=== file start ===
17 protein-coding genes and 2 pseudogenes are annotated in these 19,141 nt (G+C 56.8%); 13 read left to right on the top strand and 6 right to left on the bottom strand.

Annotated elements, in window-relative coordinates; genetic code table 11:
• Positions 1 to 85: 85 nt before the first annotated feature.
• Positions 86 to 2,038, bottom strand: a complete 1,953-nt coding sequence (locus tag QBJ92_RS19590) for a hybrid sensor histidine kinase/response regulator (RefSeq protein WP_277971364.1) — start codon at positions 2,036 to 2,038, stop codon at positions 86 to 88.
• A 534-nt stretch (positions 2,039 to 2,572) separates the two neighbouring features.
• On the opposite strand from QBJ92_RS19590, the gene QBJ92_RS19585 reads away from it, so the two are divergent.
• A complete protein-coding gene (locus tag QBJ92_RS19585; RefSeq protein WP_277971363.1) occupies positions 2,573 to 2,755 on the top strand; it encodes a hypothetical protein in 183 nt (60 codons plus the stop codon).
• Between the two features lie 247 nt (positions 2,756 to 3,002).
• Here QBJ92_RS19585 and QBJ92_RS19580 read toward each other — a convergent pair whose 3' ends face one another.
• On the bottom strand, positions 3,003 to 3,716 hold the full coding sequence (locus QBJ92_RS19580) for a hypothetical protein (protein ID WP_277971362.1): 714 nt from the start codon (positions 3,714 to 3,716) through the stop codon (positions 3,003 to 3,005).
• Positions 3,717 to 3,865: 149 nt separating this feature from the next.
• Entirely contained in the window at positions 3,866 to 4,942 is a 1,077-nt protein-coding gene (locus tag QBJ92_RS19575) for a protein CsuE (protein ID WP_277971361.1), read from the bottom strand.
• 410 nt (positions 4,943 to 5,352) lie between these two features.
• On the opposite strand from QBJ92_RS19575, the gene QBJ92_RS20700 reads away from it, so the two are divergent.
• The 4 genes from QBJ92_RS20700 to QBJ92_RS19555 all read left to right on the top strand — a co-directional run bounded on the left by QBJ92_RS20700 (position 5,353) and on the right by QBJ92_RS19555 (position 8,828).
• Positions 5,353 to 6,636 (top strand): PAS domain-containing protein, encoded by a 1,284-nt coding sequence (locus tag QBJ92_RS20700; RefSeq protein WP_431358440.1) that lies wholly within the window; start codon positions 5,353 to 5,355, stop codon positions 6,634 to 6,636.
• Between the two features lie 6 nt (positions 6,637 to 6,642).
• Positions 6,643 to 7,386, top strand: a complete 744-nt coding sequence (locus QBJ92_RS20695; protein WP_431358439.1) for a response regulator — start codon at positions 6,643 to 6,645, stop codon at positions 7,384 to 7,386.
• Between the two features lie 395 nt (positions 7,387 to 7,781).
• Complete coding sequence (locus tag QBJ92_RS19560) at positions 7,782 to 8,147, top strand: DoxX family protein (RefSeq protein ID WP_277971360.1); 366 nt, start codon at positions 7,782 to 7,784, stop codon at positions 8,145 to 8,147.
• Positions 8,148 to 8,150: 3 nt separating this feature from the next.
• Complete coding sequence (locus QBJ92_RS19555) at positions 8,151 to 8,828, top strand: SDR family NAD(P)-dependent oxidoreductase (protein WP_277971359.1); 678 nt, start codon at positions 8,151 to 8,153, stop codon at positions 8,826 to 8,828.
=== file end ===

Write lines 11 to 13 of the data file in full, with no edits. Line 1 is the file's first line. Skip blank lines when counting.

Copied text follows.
• Positions 3,717 to 3,865: 149 nt separating this feature from the next.
• Entirely contained in the window at positions 3,866 to 4,942 is a 1,077-nt protein-coding gene (locus tag QBJ92_RS19575) for a protein CsuE (protein ID WP_277971361.1), read from the bottom strand.
• 410 nt (positions 4,943 to 5,352) lie between these two features.